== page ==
The Problem with Dry Indoor Air

As the cold weather moves in, humidity levels fall drop. That’s because cold air can’t hold as much moisture as warm air.

Adding to the “fun” is the fact that heating systems, especially forced air heat, dry out your indoor air even more. The drier the air, the greater the adverse effects, such as:

The Problem with Dry Indoor Air

  • Bloody noses
  • Dry, itchy skin
  • Upper respiratory problems since dry air robs your throat and nose of much-needed moisture
  • Lack of throat and nose protection allows bacteria to enter your lungs, thus potentially causing a cold or flu
  • Since more than half of your skin is comprised of water, lack of moisture can’t help but dry it out.  That can cause itching, flaking, and tightness around the joints. It can also cause painful cracking and chapped lips. Overly dry air can also cause flare-ups of existing skin problems, including eczema and acne.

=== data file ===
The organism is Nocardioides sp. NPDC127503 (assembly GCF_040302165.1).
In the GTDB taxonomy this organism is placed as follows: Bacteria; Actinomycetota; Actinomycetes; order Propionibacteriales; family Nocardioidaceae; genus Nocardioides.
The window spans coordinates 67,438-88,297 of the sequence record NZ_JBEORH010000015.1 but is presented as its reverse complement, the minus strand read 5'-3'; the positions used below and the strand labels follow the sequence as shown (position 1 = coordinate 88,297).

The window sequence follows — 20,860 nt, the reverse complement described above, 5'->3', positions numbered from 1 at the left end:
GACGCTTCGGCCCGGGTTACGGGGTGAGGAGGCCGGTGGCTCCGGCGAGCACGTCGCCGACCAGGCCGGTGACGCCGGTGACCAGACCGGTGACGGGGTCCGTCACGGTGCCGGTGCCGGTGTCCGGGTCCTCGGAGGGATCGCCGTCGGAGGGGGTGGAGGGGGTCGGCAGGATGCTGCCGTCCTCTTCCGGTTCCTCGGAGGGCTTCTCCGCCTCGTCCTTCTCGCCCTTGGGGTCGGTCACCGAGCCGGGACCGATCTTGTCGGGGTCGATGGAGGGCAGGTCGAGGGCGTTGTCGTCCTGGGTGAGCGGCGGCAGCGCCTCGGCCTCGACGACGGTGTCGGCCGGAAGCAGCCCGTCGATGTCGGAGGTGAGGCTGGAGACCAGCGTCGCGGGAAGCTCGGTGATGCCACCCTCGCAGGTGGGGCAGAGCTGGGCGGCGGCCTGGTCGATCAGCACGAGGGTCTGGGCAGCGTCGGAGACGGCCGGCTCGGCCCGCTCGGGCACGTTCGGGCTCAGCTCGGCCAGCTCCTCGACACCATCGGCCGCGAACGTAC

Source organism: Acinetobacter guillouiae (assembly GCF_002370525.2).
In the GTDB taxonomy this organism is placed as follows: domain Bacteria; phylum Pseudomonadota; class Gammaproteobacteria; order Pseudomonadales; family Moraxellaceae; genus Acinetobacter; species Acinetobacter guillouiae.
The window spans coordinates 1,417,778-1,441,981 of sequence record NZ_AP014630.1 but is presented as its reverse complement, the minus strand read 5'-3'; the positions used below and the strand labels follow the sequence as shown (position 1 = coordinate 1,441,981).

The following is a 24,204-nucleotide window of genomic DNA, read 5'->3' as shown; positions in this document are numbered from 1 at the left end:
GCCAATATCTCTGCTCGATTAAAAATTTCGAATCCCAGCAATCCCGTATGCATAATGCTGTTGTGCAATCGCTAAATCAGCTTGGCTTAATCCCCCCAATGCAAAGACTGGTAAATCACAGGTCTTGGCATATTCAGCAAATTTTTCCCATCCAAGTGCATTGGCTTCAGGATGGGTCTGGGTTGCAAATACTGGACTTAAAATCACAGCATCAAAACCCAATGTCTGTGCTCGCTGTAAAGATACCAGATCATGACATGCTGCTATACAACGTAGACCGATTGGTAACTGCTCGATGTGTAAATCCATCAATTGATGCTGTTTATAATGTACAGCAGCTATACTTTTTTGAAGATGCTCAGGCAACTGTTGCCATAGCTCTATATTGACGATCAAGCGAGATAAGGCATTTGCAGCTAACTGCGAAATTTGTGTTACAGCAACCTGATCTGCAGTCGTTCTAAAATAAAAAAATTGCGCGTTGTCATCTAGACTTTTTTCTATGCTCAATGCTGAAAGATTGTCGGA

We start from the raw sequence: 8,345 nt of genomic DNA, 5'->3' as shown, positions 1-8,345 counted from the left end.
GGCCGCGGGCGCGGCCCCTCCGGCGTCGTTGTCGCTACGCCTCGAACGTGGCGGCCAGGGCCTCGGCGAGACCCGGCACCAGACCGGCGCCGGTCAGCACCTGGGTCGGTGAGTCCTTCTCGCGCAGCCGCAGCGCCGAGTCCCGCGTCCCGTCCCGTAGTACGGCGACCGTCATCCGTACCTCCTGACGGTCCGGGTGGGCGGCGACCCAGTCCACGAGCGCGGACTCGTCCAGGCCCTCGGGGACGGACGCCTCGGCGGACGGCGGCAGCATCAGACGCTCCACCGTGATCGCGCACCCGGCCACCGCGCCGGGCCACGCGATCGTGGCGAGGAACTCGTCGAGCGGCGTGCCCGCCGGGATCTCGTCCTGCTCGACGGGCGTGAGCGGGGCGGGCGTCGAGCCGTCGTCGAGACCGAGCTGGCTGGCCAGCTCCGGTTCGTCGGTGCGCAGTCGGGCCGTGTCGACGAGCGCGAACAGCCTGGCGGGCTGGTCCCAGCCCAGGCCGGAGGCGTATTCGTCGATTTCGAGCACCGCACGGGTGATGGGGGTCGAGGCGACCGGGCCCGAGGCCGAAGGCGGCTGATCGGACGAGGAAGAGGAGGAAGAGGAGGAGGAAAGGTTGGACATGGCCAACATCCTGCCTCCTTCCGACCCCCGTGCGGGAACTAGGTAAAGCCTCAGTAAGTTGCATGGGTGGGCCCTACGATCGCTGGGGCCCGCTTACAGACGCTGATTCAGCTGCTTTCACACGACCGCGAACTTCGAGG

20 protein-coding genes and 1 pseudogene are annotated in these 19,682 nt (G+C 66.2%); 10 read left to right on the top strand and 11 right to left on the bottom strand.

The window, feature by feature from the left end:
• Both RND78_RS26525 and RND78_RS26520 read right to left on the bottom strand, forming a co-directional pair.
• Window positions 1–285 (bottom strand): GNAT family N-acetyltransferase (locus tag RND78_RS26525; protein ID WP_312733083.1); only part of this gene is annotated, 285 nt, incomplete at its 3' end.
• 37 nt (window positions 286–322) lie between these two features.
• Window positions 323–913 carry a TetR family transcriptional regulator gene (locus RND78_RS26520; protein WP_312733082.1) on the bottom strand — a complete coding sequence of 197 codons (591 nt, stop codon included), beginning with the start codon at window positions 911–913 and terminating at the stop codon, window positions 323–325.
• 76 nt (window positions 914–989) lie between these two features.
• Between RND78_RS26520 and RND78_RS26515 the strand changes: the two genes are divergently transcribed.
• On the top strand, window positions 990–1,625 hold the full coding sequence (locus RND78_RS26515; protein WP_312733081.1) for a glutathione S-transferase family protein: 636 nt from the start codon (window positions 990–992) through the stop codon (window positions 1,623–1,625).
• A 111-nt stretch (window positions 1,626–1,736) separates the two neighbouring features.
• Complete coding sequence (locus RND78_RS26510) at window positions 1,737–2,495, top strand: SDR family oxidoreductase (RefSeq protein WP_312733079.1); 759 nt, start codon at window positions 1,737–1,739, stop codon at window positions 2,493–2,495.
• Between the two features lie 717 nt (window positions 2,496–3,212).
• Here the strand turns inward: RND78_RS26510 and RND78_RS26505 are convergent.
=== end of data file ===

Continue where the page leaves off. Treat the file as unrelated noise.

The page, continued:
• Static electrical shock. When indoor air dries up, static electricity builds up and can cause pain when you touch a doorknob or another metal surface. You’ll also notice sheets and blankets stick together.
  • Dry air isn’t content to leave well enough alone. It’s naturally inclined to absorb whatever moisture happens to be available. That includes the structure of your home.  As it dries up, wooden floors, doors, and musical instruments can begin to warp and crack. .

While there are several effective ways to add humidity to your home this and every winter, none works better than a whole-house humidifier.  It works in conjunction with your furnace or boiler to keep you warm and comfortable without robbing the air of the humidity you need escape the problems associated with dry air.

For more information or a free new system proposal, contact Air Professionals today.

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